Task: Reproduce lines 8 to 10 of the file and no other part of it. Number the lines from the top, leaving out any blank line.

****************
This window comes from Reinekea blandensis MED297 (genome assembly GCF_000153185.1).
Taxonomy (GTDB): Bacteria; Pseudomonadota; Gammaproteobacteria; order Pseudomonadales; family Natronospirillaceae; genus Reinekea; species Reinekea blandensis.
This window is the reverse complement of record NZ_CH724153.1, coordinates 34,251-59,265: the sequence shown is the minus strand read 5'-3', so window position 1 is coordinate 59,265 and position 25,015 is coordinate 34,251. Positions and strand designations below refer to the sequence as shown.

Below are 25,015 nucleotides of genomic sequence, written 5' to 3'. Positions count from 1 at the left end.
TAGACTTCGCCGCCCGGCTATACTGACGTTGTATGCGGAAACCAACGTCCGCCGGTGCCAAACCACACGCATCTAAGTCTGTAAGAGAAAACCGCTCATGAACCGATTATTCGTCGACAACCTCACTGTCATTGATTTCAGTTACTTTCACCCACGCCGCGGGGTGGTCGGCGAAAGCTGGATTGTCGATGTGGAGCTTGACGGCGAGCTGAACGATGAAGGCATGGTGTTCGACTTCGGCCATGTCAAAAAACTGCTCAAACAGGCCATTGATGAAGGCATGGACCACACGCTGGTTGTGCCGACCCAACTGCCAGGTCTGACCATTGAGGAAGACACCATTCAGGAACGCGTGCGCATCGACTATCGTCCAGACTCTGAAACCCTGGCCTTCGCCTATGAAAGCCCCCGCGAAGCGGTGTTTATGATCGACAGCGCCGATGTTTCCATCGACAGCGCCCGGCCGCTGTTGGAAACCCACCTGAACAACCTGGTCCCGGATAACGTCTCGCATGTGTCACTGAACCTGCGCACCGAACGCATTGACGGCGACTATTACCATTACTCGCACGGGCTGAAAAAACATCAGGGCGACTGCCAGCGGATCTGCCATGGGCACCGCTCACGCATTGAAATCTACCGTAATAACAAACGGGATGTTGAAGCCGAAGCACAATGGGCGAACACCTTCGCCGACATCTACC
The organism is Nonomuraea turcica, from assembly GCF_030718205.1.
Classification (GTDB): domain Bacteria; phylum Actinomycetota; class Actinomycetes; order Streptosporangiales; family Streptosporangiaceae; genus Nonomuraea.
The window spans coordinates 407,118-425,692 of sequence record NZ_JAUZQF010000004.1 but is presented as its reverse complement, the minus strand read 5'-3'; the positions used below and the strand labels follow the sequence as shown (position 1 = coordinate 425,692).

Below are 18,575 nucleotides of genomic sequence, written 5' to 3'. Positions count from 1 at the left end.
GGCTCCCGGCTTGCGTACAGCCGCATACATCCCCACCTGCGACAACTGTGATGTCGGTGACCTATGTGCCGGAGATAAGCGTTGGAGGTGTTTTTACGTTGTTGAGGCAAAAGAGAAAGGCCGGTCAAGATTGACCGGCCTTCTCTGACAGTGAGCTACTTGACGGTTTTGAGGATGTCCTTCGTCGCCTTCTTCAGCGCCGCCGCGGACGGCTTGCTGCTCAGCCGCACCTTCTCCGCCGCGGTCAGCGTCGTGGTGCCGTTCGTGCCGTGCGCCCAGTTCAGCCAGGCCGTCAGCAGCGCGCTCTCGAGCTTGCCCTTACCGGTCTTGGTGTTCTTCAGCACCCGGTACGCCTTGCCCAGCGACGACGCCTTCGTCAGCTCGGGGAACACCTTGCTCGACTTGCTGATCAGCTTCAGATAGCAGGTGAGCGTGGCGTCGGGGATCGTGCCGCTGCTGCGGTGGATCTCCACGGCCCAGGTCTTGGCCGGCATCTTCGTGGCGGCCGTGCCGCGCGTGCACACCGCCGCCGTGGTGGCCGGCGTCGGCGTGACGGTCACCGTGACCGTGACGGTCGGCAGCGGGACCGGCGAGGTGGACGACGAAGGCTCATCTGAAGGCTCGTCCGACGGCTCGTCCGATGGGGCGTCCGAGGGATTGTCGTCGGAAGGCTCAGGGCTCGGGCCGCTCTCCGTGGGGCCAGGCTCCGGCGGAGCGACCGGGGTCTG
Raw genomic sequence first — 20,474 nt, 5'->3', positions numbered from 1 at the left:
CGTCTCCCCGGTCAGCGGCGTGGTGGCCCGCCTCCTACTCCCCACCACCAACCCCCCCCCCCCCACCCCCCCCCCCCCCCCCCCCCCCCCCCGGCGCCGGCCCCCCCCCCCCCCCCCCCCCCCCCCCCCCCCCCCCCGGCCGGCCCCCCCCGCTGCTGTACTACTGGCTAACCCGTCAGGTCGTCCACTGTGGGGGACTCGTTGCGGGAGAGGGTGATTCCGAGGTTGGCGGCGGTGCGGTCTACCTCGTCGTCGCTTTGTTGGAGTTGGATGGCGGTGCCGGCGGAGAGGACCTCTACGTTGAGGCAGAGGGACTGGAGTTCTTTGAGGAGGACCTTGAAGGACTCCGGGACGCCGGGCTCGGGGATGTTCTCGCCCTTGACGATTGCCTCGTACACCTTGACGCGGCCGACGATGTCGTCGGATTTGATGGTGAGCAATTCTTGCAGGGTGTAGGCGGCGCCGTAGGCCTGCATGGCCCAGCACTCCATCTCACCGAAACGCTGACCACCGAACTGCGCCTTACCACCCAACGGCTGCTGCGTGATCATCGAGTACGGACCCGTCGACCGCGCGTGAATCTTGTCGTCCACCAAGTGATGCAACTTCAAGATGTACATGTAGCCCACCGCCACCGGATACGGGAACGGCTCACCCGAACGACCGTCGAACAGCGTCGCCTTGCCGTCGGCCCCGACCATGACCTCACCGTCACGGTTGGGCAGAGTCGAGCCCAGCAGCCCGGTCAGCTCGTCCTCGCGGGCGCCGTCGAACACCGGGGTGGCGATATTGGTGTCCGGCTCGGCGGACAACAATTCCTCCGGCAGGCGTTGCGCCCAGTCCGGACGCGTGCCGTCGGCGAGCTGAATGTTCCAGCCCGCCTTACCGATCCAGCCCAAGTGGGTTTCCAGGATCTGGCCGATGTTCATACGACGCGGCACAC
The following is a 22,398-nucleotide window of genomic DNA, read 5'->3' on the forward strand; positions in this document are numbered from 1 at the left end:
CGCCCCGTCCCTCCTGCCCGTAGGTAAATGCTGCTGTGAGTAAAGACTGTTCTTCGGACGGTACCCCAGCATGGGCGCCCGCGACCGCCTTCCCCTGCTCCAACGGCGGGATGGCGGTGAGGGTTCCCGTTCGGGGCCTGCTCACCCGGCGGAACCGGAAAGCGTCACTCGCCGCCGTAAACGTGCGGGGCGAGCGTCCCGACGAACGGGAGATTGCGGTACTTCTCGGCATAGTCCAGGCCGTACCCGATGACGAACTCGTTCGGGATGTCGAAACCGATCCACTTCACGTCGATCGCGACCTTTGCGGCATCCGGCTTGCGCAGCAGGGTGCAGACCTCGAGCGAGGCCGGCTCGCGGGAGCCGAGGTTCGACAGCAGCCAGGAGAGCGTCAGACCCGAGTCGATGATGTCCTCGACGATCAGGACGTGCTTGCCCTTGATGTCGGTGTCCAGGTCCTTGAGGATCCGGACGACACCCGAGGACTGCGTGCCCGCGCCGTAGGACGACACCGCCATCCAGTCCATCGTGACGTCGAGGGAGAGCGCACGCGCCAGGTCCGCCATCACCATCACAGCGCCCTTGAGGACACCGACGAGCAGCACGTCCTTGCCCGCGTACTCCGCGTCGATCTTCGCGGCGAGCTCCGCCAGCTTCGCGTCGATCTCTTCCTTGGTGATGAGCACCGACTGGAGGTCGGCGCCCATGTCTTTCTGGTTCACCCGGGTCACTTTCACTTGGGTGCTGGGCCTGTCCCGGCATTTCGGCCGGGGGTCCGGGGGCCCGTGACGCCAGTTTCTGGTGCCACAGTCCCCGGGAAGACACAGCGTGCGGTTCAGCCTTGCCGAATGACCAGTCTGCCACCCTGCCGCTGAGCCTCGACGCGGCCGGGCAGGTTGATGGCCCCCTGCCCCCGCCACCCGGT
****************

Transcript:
The window spans coordinates 407,118-425,692 of sequence record NZ_JAUZQF010000004.1 but is presented as its reverse complement, the minus strand read 5'-3'; the positions used below and the strand labels follow the sequence as shown (position 1 = coordinate 425,692).

Below are 18,575 nucleotides of genomic sequence, written 5' to 3'. Positions count from 1 at the left end.
GGCTCCCGGCTTGCGTACAGCCGCATACATCCCCACCTGCGACAACTGTGATGTCGGTGACCTATGTGCCGGAGATAAGCGTTGGAGGTGTTTTTACGTTGTTGAGGCAAAAGAGAAAGGCCGGTCAAGATTGACCGGCCTTCTCTGACAGTGAGCTACTTGACGGTTTTGAGGATGTCCTTCGTCGCCTTCTTCAGCGCCGCCGCGGACGGCTTGCTGCTCAGCCGCACCTTCTCCGCCGCGGTCAGCGTCGTGGTGCCGTTCGTGCCGTGCGCCCAGTTCAGCCAGGCCGTCAGCAGCGCGCTCTCGAGCTTGCCCTTACCGGTCTTGGTGTTCTTCAGCACCCGGTACGCCTTGCCCAGCGACGACGCCTTCGTCAGCTCGGGGAACACCTTGCTCGACTTGCTGATCAGCTTCAGATAGCAGGTGAGCGTGGCGTCGGGGATCGTGCCGCTGCTGCGGTGGATCTCCACGGCCCAGGTCTTGGCCGGCATCTTCGTGGCGGCCGTGCCGCGCGTGCACACCGCCGCCGTGGTGGCCGGCGTCGGCGTGACGGTCACCGTGACCGTGACGGTCGGCAGCGGGACCGGCGAGGTGGACGACGAAGGCTCATCTGAAGGCTCGTCCGACGGCTCGTCCGATGGGGCGTCCGAGGGATTGTCGTCGGAAGGCTCAGGGCTCGGGCCGCTCTCCGTGGGGCCAGGCTCCGGCGGAGCGACCGGGGTCTG